Chances are you've come across a bundled services offer from your friendly neighborhood phone or cable companies lately. It's actually the primary slant of their marketing strategies, so you really can't avoid them. The pitch is simple: buy more of the things we sell and you'll get a better up-front discount.
- Find synergies. There should be benefits to getting multiple services from providers beyond them offering a single web access point from which consumers can track how much they're paying for said services. Maybe the synergies could be technical, or simple service-based (a special help line for victims of bundles would be a start). Could an additional service prompt an upgrade to an existing service (so I buy VOIP and my Internet connection gets upped a notch)? What about handing out more free wireless minutes as a reward for either buying and/or using add-on services. Minutes have as much inherent value as frequent flier miles. I'm stunned that they're not used like that (make them expire. Duh).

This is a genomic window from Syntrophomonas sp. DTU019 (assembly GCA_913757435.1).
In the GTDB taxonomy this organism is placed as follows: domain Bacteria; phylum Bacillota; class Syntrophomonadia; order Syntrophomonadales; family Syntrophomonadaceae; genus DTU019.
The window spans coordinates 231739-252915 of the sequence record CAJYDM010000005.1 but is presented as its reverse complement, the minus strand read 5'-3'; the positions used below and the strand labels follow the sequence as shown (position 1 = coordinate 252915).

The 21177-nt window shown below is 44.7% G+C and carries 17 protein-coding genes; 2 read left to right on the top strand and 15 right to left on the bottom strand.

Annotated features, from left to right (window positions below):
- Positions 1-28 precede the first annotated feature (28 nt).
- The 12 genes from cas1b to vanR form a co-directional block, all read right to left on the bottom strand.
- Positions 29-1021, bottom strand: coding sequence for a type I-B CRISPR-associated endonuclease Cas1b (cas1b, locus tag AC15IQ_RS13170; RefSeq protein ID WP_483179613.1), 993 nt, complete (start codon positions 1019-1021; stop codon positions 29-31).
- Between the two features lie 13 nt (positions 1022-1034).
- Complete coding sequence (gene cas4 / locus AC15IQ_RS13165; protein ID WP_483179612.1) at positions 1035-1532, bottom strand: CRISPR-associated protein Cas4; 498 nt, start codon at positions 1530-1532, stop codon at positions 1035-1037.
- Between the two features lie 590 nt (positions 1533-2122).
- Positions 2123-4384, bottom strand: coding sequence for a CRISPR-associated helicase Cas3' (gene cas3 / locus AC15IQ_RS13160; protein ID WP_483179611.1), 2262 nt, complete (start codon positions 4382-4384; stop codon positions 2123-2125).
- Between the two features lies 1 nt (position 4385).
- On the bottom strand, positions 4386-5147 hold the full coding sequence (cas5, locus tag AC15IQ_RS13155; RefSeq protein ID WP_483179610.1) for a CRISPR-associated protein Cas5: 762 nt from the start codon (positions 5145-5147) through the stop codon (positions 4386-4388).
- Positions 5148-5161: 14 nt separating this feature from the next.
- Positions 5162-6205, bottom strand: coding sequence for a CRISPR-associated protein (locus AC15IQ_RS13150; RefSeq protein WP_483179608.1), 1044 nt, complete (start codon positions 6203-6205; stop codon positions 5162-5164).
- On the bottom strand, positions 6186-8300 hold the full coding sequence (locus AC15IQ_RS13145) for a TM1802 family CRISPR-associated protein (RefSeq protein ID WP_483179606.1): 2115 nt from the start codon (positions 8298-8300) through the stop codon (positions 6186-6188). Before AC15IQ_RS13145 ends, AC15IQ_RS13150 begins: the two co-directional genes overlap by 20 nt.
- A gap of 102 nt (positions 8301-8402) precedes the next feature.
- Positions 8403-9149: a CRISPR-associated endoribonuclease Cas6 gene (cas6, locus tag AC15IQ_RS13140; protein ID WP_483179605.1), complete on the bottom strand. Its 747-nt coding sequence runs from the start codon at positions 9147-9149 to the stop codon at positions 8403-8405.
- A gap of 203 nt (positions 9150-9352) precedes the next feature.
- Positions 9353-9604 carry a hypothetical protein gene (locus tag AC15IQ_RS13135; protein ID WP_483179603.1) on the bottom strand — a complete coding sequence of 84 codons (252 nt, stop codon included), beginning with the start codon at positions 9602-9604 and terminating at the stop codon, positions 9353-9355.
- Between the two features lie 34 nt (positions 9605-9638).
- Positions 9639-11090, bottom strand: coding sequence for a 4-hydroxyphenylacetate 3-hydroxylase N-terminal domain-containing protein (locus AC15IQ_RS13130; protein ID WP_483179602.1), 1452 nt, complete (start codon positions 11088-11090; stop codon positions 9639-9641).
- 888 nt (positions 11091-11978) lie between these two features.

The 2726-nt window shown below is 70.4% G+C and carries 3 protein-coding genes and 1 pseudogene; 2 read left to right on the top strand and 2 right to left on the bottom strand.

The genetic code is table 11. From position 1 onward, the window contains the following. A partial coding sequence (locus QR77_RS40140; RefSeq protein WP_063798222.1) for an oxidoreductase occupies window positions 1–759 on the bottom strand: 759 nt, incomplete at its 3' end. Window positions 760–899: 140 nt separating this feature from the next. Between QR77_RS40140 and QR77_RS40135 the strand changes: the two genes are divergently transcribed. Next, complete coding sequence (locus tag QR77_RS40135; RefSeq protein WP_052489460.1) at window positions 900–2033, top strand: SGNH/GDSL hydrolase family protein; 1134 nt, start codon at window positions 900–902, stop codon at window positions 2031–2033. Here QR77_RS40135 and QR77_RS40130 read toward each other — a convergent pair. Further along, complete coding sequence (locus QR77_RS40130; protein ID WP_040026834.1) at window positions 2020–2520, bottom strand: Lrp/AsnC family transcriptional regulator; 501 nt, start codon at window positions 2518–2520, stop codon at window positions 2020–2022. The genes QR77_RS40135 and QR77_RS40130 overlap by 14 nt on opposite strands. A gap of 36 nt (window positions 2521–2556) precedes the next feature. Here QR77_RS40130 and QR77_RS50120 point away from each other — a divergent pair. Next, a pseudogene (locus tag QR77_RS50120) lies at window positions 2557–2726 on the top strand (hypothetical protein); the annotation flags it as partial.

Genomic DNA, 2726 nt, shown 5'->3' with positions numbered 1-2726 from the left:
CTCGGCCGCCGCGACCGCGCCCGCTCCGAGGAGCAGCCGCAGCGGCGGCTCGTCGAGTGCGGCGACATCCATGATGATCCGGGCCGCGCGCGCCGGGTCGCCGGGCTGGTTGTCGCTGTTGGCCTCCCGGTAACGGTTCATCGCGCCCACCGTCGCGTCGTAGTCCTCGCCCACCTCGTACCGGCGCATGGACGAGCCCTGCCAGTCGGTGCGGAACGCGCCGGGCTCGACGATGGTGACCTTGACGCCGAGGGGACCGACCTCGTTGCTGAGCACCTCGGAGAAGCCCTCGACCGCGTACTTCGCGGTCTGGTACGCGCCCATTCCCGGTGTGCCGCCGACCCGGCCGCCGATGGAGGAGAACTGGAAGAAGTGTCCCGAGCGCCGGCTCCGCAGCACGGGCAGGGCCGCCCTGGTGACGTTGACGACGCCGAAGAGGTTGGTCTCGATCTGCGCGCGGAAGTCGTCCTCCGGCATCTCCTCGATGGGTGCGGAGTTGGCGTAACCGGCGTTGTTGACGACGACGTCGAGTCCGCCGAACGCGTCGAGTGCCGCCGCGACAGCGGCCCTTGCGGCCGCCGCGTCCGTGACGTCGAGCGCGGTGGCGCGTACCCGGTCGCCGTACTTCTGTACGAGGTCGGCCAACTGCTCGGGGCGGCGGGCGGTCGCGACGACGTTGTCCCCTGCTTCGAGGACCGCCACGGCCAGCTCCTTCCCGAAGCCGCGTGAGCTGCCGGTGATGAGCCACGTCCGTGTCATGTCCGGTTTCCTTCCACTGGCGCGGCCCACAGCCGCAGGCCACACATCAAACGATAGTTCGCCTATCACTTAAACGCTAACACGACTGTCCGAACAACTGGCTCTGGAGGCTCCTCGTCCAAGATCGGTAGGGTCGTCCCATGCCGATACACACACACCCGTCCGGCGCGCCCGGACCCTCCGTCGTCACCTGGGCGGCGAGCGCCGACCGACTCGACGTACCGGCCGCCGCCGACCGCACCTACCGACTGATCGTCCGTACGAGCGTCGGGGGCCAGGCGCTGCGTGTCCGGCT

- Make it pay. The discount for biting at a bundle offer shouldn't have a time limit on it; in fact, it should get better over the years instead of leaving most users abused and ignored. Why couldn't multi-year contracts get a little cheaper every twelve months? Maybe there could be usage discounts, so heavy TV watchers got a better deal? Conversely, why not incentivize more productive or healthy use of the services, so people could donate wireless minutes to charitable causes and thereby get a discount on their service? I guess my point here is to come up with ways to truly reward bundle customers over time, and not simply take them for granted.
- Base it on brand. I find it kind of interesting that my cable bundle has me attached to particular products -- smartphones supported by services, a cable modem in my basement -- and my only relationship with the brand is when the logo appears on the top of my monthly bill. I could care less what it is. I wonder if the very nature of the bundle arrangement could be shifted from products to business, so consumers subscribed to the brand (say, at different financial levels) and were thereby guaranteed not only the best products and services available at that price, but also automatic and regular updates/upgrades to those technical things. Make the relationship about the brand, and take responsibility for keeping it fresh and rewarding.